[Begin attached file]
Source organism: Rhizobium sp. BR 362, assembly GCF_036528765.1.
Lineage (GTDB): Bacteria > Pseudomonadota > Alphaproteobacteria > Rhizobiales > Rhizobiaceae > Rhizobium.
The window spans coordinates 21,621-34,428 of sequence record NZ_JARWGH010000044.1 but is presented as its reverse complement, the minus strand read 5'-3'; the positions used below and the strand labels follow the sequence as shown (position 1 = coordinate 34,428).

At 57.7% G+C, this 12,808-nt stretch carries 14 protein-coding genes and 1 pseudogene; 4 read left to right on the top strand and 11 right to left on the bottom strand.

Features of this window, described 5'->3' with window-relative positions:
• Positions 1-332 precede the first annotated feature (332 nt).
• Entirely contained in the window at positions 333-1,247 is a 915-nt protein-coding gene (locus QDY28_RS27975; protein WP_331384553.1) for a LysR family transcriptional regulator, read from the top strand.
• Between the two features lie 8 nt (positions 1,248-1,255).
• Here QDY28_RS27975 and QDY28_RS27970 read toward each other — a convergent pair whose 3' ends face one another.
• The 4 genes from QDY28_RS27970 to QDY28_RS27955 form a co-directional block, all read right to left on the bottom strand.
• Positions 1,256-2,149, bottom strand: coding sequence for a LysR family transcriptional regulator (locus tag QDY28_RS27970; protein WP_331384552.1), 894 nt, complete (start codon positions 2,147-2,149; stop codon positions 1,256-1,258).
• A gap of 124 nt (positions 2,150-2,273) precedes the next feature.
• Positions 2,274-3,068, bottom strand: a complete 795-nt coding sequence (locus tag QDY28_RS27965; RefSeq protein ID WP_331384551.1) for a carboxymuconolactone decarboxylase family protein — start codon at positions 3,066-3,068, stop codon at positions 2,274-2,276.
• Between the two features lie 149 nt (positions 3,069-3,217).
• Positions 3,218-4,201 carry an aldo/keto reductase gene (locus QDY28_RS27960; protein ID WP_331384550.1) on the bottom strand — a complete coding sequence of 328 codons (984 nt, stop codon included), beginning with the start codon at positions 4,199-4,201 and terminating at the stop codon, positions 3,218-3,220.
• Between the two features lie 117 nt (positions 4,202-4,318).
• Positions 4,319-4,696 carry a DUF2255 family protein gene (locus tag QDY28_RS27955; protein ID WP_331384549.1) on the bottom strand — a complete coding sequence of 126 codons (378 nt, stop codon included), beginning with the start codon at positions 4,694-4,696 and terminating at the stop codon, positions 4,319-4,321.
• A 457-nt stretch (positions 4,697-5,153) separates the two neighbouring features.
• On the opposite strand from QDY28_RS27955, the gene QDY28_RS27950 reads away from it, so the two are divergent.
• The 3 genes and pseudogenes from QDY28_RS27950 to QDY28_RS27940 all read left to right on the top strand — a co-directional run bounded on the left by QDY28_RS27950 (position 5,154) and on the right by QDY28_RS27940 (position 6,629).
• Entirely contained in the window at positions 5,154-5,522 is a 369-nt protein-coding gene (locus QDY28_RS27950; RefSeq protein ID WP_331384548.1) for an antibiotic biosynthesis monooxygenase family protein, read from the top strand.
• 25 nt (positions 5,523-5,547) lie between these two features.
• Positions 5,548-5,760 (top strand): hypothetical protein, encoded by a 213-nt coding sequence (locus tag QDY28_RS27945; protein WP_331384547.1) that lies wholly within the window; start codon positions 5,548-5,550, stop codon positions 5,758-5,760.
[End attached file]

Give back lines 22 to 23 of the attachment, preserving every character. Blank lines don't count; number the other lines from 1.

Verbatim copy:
• 25 nt (positions 5,523-5,547) lie between these two features.
• Positions 5,548-5,760 (top strand): hypothetical protein, encoded by a 213-nt coding sequence (locus tag QDY28_RS27945; protein WP_331384547.1) that lies wholly within the window; start codon positions 5,548-5,550, stop codon positions 5,758-5,760.